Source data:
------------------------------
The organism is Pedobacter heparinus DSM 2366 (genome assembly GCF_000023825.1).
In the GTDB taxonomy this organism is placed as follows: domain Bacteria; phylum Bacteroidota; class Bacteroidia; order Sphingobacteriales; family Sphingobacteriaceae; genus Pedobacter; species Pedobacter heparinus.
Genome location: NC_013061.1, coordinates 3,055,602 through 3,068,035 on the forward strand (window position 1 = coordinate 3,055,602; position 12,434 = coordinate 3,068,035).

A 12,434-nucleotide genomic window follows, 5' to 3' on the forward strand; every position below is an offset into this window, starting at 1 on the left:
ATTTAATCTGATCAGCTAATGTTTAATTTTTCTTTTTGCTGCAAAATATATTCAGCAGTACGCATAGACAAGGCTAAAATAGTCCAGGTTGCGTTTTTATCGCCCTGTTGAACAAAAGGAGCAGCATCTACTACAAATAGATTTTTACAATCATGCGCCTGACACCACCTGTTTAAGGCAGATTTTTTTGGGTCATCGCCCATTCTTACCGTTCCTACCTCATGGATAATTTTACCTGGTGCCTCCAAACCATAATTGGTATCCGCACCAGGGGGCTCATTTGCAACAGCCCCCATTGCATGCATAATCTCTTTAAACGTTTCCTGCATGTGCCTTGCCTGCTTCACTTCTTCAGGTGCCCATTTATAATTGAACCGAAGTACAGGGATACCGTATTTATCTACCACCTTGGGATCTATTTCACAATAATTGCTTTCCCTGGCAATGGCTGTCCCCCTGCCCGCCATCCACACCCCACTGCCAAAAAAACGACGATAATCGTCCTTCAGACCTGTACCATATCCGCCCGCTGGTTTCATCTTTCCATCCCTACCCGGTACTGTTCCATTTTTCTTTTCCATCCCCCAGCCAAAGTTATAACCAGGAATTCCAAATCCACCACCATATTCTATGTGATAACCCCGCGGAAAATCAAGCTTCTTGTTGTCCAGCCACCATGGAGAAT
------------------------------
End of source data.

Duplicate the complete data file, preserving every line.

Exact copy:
The organism is Pedobacter heparinus DSM 2366 (genome assembly GCF_000023825.1).
In the GTDB taxonomy this organism is placed as follows: domain Bacteria; phylum Bacteroidota; class Bacteroidia; order Sphingobacteriales; family Sphingobacteriaceae; genus Pedobacter; species Pedobacter heparinus.
Genome location: NC_013061.1, coordinates 3,055,602 through 3,068,035 on the forward strand (window position 1 = coordinate 3,055,602; position 12,434 = coordinate 3,068,035).

A 12,434-nucleotide genomic window follows, 5' to 3' on the forward strand; every position below is an offset into this window, starting at 1 on the left:
ATTTAATCTGATCAGCTAATGTTTAATTTTTCTTTTTGCTGCAAAATATATTCAGCAGTACGCATAGACAAGGCTAAAATAGTCCAGGTTGCGTTTTTATCGCCCTGTTGAACAAAAGGAGCAGCATCTACTACAAATAGATTTTTACAATCATGCGCCTGACACCACCTGTTTAAGGCAGATTTTTTTGGGTCATCGCCCATTCTTACCGTTCCTACCTCATGGATAATTTTACCTGGTGCCTCCAAACCATAATTGGTATCCGCACCAGGGGGCTCATTTGCAACAGCCCCCATTGCATGCATAATCTCTTTAAACGTTTCCTGCATGTGCCTTGCCTGCTTCACTTCTTCAGGTGCCCATTTATAATTGAACCGAAGTACAGGGATACCGTATTTATCTACCACCTTGGGATCTATTTCACAATAATTGCTTTCCCTGGCAATGGCTGTCCCCCTGCCCGCCATCCACACCCCACTGCCAAAAAAACGACGATAATCGTCCTTCAGACCTGTACCATATCCGCCCGCTGGTTTCATCTTTCCATCCCTACCCGGTACTGTTCCATTTTTCTTTTCCATCCCCCAGCCAAAGTTATAACCAGGAATTCCAAATCCACCACCATATTCTATGTGATAACCCCGCGGAAAATCAAGCTTCTTGTTGTCCAGCCACCATGGAGAAT